'It's as if...(their) own house has collapsed'

'It's as if...(their) own house has collapsed'
Many of the Mountain Torq staff have been affected by the closure of Mount Kinabalu after the earthquake, said the company's marketing director, Ms Quek I-Gek (above)
PHOTO: TNP

Many of the Mountain Torq staff have been affected by the closure of Mount Kinabalu after the earthquake, said the company's marketing director, Ms Quek I-Gek.

Speaking to the media yesterday, she said the morale of the roughly 30 staff has been very low and many are worried about the future.

These include trainers and housekeepers based in Pendant Hut, a rest house at Laban Rata, which is close to the mountain summit.

The staff spend much of their time on the mountain and the quake has been a devastating blow, Ms Quek said.

"It's as if... (their) own house has collapsed," she added.

After the earthquake, local authorities decided that Mount Kinabalu will be closed for three weeks as it continues to be rocked by aftershocks.

Businesses dependent on tourists climbing the mountain, like Mountain Torq, have been badly hit. While there have been many donation drives raising money for the mountain guides, staff at Mountain Torq do not qualify for it.

Mountain guides and porters lead groups on treks up the mountain, whereas trainers at Mountain Torq only take groups through the Via Ferrata routes.

But Ms Quek said her staff are still being kept on the payroll.

She said: "(My staff) are like family and you don't abandon your family just like that."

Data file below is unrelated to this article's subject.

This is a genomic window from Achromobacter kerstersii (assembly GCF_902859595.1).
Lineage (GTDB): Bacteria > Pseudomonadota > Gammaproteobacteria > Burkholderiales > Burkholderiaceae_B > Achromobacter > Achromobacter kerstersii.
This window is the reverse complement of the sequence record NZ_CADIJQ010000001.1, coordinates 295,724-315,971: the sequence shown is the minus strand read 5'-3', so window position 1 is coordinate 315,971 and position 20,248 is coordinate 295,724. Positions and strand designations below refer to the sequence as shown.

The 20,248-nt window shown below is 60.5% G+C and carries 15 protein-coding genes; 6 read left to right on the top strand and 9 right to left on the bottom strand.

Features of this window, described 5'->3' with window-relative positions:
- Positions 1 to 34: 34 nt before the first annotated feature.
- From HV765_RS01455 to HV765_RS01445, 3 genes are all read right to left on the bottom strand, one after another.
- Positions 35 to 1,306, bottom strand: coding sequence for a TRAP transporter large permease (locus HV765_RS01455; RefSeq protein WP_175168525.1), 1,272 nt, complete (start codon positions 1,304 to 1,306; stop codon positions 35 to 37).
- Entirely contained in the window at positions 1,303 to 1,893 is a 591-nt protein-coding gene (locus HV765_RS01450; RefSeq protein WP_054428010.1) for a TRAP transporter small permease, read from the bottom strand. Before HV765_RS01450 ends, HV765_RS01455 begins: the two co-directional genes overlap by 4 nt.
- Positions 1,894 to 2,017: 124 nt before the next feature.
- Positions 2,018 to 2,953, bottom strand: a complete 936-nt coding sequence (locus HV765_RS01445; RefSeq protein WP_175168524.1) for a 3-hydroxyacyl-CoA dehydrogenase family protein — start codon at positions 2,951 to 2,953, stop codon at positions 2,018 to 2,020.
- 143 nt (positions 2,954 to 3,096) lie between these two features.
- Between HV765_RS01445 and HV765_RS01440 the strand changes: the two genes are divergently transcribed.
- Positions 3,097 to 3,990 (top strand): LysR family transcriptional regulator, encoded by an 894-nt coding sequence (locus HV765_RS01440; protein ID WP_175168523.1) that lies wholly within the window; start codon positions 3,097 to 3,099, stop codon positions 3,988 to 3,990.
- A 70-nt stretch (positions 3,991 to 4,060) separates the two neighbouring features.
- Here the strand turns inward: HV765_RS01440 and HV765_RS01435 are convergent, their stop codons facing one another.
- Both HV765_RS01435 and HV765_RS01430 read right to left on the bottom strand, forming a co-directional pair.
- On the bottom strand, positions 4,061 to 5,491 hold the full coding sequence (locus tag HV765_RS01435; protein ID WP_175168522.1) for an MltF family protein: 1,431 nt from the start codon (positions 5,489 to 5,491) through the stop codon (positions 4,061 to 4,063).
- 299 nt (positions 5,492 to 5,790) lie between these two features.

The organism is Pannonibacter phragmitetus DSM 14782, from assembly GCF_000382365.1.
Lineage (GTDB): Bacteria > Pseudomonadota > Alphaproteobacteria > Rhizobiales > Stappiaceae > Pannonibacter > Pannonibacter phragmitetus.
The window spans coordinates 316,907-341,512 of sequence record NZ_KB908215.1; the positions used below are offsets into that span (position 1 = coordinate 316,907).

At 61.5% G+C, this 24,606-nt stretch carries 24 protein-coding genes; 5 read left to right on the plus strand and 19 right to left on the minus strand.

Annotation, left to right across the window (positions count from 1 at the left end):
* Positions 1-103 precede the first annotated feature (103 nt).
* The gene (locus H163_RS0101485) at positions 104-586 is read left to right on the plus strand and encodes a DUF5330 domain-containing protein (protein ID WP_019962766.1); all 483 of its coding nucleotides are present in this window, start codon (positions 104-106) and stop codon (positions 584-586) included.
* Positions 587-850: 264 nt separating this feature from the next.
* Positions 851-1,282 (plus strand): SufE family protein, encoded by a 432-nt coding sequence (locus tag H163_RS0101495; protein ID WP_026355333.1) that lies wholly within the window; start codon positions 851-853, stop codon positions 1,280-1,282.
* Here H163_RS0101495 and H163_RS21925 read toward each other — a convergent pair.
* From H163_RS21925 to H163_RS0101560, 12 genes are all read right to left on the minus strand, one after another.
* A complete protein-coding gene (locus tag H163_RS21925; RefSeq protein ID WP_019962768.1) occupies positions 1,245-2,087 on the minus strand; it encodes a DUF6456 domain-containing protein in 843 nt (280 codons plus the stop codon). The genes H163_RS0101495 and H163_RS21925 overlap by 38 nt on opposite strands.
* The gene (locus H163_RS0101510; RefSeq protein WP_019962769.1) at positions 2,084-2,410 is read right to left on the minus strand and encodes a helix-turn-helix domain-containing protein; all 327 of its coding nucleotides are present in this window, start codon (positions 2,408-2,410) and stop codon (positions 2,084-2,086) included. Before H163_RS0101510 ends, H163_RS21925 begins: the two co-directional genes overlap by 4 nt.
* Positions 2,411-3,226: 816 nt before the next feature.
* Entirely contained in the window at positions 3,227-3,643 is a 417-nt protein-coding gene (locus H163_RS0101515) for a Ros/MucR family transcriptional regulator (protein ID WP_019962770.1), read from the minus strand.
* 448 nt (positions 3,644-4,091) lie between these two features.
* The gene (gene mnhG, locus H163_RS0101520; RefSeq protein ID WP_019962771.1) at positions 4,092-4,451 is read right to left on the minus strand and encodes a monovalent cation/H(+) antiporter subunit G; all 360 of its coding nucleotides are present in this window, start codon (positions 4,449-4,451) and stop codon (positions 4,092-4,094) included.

The company is also unsure of the extent of damage caused to the route because they are waiting for the mountain to settle down before the condition of the trail could be assessed.

Mountain Torq trainer Hilary Augustinus, 34, was one of those leading the TKPS group through the simplified Via Ferrata trail on June 5.

RAINING ROCKS

The pupils and teachers were split up into five groups to tackle the Via Ferrata and he was leading the first group when the earthquake struck, he said.

Describing scenes of raining rocks, he said the situation at that time made him feel helpless and he could only crawl into a crevice to wait out the rockfall.

When the coast was clear, Mr Augustinus crawled out to find his colleagues and many pupils injured.

He tried to get as many as possible to a nearby helipad, which was safer than being near the rocks.

Around the same time, he also found out that two of his fellow guides were killed.

Calling them "two of my best friends", he said that had they been the ones who were injured, they would want to help as many pupils as possible, too.


This article was first published on June 18, 2015.
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